Ahead of next Wednesday’s Budget, the Central Council of Physical Recreation, the representative body for 170 sports governing bodies, has published a ‘Red Book’ report, highlighting how sport, and fitness, contribute to the health of the UK economy. "But more sustainable funding is needed to help Britain prosper, on and off the sports field." The report clinically picks apart government department policies on sport, from the Department for Transport to the Home Office, urging them to spend more on sport.

CCPR says sport is good for people, good for the economy

Launching the report at a meeting in the House of Commons yesterday, the CCPR called for the Chancellor to double Exchequer funding for sport and recreation – a move towards sustainable investment which would see Britain prosper on and off the sports field.

However, even if the Chancellor were to double the Exchequer funding for sport and recreation, the UK would still lag behind the level of investment of its main international competitors, said CCPR, "and that this is reflected in both our international sporting success and grassroots participation."

Data commissioned by Sport England show that before the 2004 Olympics, Australia invested £51 per person per year, compared to only £21 in England, resulting in an international success rating of 6.12 medals per million population, compared to 1.06 in England; with participation levels of 39 percent, compared to England’s 28 percent.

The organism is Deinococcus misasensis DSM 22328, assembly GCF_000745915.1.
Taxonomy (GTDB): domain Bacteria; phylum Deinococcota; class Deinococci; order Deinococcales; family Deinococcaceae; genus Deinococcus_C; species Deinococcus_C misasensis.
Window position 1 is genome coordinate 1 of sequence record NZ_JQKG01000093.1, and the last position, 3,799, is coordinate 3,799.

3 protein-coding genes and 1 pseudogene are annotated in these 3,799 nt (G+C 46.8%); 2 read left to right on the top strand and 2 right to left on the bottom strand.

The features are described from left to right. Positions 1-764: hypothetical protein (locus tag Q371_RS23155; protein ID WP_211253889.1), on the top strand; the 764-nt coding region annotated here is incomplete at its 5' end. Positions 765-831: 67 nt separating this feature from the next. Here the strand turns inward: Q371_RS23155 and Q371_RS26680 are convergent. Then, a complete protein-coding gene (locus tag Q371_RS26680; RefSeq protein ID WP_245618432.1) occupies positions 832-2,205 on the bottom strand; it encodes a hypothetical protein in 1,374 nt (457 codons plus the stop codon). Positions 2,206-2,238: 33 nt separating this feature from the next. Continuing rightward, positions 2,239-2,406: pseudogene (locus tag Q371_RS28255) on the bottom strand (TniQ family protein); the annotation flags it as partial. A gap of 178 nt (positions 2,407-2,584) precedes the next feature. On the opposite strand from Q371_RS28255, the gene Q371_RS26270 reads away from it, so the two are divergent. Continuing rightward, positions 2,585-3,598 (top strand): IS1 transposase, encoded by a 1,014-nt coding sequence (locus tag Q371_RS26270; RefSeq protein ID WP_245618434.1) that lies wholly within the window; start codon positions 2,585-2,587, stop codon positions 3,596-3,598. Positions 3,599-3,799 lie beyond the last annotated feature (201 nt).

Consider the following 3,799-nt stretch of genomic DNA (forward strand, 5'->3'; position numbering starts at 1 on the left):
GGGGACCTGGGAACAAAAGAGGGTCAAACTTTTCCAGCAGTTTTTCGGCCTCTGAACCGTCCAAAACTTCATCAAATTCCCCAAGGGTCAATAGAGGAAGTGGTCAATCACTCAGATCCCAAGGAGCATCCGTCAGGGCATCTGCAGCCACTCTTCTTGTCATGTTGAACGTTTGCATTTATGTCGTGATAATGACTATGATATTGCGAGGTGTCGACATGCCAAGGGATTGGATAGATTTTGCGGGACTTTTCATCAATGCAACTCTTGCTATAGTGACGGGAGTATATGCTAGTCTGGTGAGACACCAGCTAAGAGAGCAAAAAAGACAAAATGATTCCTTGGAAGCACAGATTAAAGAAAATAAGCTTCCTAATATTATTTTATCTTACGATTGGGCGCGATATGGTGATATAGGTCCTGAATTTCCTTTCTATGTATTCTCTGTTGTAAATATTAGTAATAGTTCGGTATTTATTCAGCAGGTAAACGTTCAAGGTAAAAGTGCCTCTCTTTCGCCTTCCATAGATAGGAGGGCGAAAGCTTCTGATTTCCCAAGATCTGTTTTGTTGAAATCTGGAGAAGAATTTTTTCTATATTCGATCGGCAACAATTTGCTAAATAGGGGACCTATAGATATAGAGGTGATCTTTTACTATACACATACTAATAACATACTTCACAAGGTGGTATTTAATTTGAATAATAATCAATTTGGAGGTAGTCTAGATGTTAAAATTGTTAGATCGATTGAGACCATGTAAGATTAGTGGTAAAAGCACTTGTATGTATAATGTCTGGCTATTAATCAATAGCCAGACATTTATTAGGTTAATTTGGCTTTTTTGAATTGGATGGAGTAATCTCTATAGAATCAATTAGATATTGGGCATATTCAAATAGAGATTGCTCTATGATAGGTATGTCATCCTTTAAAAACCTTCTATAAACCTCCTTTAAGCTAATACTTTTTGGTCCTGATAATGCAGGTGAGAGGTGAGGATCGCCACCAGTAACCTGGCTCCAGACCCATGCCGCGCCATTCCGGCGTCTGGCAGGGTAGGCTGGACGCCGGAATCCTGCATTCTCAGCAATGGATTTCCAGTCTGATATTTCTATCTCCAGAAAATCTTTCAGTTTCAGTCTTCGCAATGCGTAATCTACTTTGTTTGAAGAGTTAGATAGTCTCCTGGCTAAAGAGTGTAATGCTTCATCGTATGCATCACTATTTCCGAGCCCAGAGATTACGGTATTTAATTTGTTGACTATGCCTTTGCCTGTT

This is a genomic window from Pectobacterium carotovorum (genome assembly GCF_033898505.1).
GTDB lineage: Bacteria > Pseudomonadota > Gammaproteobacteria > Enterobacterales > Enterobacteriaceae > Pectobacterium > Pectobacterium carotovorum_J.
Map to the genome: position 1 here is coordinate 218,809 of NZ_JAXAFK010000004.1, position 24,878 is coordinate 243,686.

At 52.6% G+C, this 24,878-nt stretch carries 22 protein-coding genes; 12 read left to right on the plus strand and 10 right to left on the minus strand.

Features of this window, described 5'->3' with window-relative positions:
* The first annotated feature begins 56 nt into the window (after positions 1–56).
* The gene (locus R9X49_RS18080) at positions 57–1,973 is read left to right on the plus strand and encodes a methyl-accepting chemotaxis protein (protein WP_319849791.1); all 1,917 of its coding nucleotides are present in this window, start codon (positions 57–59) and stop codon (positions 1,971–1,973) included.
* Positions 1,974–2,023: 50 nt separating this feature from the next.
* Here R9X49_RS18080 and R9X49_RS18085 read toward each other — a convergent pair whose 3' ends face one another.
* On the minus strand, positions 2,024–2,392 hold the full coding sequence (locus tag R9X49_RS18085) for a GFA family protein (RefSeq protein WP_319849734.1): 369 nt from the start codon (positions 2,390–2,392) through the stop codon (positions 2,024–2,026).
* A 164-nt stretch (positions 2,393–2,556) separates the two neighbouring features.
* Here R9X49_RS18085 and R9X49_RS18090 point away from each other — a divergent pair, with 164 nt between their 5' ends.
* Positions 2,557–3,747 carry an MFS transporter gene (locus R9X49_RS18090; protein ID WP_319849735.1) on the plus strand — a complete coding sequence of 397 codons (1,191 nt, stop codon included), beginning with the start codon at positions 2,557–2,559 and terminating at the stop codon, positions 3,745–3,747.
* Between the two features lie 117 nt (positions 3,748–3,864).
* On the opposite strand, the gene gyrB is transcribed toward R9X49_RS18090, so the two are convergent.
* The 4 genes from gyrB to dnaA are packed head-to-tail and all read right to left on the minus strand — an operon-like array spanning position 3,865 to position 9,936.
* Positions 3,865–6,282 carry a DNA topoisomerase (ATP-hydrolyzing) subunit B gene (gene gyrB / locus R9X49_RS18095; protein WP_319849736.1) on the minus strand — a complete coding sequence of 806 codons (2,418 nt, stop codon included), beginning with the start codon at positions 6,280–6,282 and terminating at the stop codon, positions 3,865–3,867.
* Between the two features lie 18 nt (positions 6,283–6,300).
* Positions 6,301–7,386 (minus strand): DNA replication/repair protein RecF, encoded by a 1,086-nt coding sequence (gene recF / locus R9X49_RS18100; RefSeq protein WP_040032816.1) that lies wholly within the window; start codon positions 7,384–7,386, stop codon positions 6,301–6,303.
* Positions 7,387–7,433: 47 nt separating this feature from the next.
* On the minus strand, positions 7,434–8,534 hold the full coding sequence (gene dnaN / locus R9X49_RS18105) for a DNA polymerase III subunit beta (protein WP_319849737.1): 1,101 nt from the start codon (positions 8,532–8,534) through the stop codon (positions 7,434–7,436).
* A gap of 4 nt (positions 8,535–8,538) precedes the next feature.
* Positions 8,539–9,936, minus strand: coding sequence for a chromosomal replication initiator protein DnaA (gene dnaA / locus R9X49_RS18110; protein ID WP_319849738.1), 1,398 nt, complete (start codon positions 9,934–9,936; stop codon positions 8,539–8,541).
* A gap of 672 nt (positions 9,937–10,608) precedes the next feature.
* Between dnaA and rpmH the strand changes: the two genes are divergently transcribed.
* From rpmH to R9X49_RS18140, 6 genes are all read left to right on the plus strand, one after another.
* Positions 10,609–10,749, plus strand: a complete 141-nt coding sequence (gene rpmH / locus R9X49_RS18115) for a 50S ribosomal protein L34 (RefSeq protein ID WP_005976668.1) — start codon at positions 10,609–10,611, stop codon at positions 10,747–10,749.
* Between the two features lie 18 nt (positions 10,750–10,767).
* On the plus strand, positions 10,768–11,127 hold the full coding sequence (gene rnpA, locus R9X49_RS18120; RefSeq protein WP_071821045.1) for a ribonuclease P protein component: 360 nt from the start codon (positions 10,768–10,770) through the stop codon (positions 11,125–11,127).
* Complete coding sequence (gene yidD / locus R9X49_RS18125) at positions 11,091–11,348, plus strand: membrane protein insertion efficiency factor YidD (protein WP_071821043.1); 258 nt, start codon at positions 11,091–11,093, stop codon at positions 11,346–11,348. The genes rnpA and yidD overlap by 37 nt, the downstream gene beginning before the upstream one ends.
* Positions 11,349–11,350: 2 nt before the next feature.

Margaret Talbot, chief executive of the CCPR said: “This new report details the massive contributions provided by national governing bodies and their clubs, to the economy and to the health and community life of the nation, and to the priority policies of government departments. They could do even more if the government were to commit a more sustainable approach and to double Exchequer funding.”

CCPR chair Howard Wells, now also CEO of the Irish Football Association, said:: “It is high time that the government fully appreciated the significance of the opportunities provided for local participation in healthy, well organised activities, and the billions of pounds-worth of time given by well-qualified and dedicated volunteers, in the 151,000 clubs up and down the country. Without them, our society would be even unhealthier, with less community activity and less successful sports team. It’s time that government investment matched their contribution – 26 percent of all volunteering happens in sport and recreation.”

British Cycling’s CEO Peter King said:

“We’ll be delighted if the CCPR Red Book pushes cycling up the government’s agenda. More funding, and broader funding for cycling would enable us to further expand our activities, particularly in ‘participation’, where we expect to make an increasing impact over the next few years. British Cycling is poised to make a big contribution to the government’s various priorities connected to sport and recreation."

A PDF of the Red Book can be downloaded from: http://www.ccpr.org.uk

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